Lathyrus latifolius (Perennial Sweet Pea)

Lathyrus latifolius (Perennial Sweet Pea)

Lathyrus latifolius (Perennial Sweet Pea)

Lathyrus latifolius (Perennial Sweet Pea)

An Echinacea purpurea mysteriously appeared in the meditation circle this summer. It is compact, only a foot tall, and has rather oddly formed flowers, as if it is trying to be a double.

These older flowers are the ones that first caught my eye a few days ago.

Echinacea Purpurea

Echinacea Purpurea

Echinacea Purpurea

Echinacea Purpurea

This morning there were several freshly blooming flowers.

Freshly blooming Echinacea Purpurea

Freshly blooming Echinacea Purpurea

 

Also in the meditation circle’s path, the pinking shear circumference of this rain-washed white Dianthus flower caught my eye.

Dianthus 'Ideal Select White'

Dianthus ‘Ideal Select White’

 

In A Vase On Monday—Roses And Lavender

Roses and Lavender

Roses and Lavender

It is the first Monday of May and I am joining Cathy’s weekly challenge In A Vase On Monday to create a floral arrangement from materials gathered in one’s own garden.

This weekend when I saw my old-fashioned rose had begun blooming I immediately decided to feature it in my Monday vase. It is a sentimental favorite.

A pass-along rose

A pass-along rose

I brought this rose from my previous garden when we moved here thirteen years ago. It was a pass-along from my mother’s cousin, a sweet woman whom I consider my gardening mentor. She was the source of many other pass-along plants as well. My mother had also grown this same rose, as did my maternal grandmother, so each spring when I see these deep pink buds, they bring tender memories.

Roses and Lavender-2

Lavender branches seemed a perfect choice for greenery and for contrast included Salvia Dorada ‘Aurea’ (Golden Sage). I selected a few salmony-pink Dianthus as filler flowers.

Roses and Lavender-6

 

 

When doing formal arrangements I always underestimate how much material is required. With a bare spot still needing to be filled I remembered a piece of Allium Nigrum had broken off in the garden the other day before it even had opened, so I had brought it inside. It worked fine to finish this week’s vase.

White flower of Allium Nigrum was a last minute addition to the arrangement.

White flower of Allium Nigrum was a last minute addition to the arrangement.

Materials List
Old-fashioned Rose
Lavender
Dianthus ‘Ideal Select Salmon’
Salvia Dorada ‘Aurea’ (Golden Sage)
Allium Nigrum

This design is my loose interpretation of a traditional round design. The rose stems were not strong enough to work with easily, but the arrangement went together without too much fretting. I used floral foam set into a 4-inch diameter, shallow dish to hold the flowers, envisioning that the arrangement would sit atop a crystal vase. Because I had not been careful to conceal the sides of the plastic dish, the effect was imperfect though.  I tested the arrangement on a round, straight-sided black ceramic pot and also without an extra vase.  In the morning perhaps I will gather a few concealer leaves or flowers to resolve that issue.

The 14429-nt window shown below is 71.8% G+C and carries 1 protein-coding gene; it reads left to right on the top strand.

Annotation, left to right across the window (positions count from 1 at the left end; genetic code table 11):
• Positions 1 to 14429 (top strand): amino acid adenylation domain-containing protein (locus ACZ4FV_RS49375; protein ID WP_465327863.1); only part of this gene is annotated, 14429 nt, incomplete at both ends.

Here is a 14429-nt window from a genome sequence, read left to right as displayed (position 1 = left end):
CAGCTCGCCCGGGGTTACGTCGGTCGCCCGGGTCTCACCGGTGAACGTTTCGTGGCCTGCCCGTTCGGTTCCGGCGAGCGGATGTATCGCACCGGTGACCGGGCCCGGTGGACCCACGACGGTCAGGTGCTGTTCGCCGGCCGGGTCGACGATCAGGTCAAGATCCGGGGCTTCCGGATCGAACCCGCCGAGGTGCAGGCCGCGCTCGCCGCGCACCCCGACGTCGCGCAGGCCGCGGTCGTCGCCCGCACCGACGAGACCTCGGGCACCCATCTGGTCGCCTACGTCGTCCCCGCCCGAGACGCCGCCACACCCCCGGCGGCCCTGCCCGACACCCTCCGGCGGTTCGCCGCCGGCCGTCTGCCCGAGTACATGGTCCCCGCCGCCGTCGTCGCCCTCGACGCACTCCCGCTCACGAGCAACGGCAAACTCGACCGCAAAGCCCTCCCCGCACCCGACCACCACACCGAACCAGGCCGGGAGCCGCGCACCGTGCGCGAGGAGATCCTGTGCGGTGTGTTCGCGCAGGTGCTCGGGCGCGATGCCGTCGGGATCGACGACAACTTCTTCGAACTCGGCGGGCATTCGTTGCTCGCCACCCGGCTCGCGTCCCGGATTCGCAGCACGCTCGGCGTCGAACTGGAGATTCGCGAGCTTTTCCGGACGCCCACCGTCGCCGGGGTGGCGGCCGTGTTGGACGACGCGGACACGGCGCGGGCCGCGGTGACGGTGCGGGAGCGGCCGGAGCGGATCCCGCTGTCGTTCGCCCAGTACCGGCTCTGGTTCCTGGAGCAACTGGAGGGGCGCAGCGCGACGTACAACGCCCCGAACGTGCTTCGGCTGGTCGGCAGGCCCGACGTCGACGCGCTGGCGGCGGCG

Roses and Lavender-5

The roses and lavender are wonderfully fragrant. My husband remarked how nice the house smells tonight.

Thanks to Cathy at Rambling In The Garden for hosting. Visit her to see what she and others are placing In A Vase On Monday.

Autumn Blooms

Helianthus angustifolius (Swamp Sunflower)

Helianthus angustifolius (Swamp Sunflower)

There are several new notables in today’s garden. The Swamp Sunflower has grown way up into the sky, reaching ten feet or more during the past couple of months. Today, the first full day of autumn, a few of the yellow flowers finally emerged. This Helianthus is a native plant but it can spread aggressively so I try careful to watch it closely.

Helianthus angustifolius (Swamp Sunflower)

Helianthus angustifolius (Swamp Sunflower)

Helianthus angustifolius (Swamp Sunflower)

Helianthus angustifolius (Swamp Sunflower)

Helianthus angustifolius (Swamp Sunflower)

Helianthus angustifolius (Swamp Sunflower)

This little yellow spider, perhaps a flower crab spider, may be the same one I saw a week ago on this Echinacea purpurea (Purple Coneflower).

Echinacea purpurea (Purple Coneflower)

Echinacea purpurea (Purple Coneflower)

A white-flowerd Alyssum was a garden star last summer and fall but this Easter Bonnet Violet has been quite the opposite this year. Planted in late April, it is only now gaining some confidence.

Alyssum 'Easter Bonnet Violet'

Alyssum ‘Easter Bonnet Violet’

An unknown variety of Aster added to the garden when new, soon became unruly and spread so much I tried to remove it from the garden. It is defiant though and shows up year after year.

Aster sp.

Aster sp.

Aster sp.

Aster sp.

Salmon-hued Dianthus did well last year in the meditation circle. This year it did fine in spring, languished in summer and is now looking refreshed.

Dianthus

Dianthus

Dianthus

Dianthus

I came across an olive-green grasshopper standing firm and erect against an Echinacea stem and have tentatively identified it as a Differential grasshopper.

Differential grasshopper, Melanoplus differentialis

Differential grasshopper, Melanoplus differentialis

An Odd Mélange

Glimpse into my garden on this sunny 66-degree day, the first day of 2012, and you will see an odd mélange for this time of year. Keeping company with a rusty garden ornament that catches the sun, there are emerging daffodils, a budding Shasta Daisy, a crimson Dianthus and the silver-green, wooly textures of Lamb’s Ear. The warm weather will soon end and the garden will reconfigure itself–a new assortment will represent this place.